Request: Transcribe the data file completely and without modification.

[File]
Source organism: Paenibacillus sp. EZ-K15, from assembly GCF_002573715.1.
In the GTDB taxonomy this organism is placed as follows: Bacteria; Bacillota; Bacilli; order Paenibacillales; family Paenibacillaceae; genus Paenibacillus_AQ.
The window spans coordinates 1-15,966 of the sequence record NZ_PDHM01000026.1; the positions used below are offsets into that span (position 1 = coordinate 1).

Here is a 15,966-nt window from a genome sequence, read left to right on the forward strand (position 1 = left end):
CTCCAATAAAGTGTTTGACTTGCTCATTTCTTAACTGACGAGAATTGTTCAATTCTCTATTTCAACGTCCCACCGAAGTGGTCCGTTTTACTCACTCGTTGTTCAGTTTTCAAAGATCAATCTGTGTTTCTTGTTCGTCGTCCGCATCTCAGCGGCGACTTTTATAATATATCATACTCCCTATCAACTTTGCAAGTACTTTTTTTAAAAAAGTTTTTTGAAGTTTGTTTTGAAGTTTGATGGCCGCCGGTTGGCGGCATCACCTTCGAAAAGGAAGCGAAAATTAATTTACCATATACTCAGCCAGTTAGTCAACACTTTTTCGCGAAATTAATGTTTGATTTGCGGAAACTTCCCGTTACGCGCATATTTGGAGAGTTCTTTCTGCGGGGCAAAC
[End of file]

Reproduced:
Source organism: Paenibacillus sp. EZ-K15, from assembly GCF_002573715.1.
In the GTDB taxonomy this organism is placed as follows: Bacteria; Bacillota; Bacilli; order Paenibacillales; family Paenibacillaceae; genus Paenibacillus_AQ.
The window spans coordinates 1-15,966 of the sequence record NZ_PDHM01000026.1; the positions used below are offsets into that span (position 1 = coordinate 1).

Here is a 15,966-nt window from a genome sequence, read left to right on the forward strand (position 1 = left end):
CTCCAATAAAGTGTTTGACTTGCTCATTTCTTAACTGACGAGAATTGTTCAATTCTCTATTTCAACGTCCCACCGAAGTGGTCCGTTTTACTCACTCGTTGTTCAGTTTTCAAAGATCAATCTGTGTTTCTTGTTCGTCGTCCGCATCTCAGCGGCGACTTTTATAATATATCATACTCCCTATCAACTTTGCAAGTACTTTTTTTAAAAAAGTTTTTTGAAGTTTGTTTTGAAGTTTGATGGCCGCCGGTTGGCGGCATCACCTTCGAAAAGGAAGCGAAAATTAATTTACCATATACTCAGCCAGTTAGTCAACACTTTTTCGCGAAATTAATGTTTGATTTGCGGAAACTTCCCGTTACGCGCATATTTGGAGAGTTCTTTCTGCGGGGCAAAC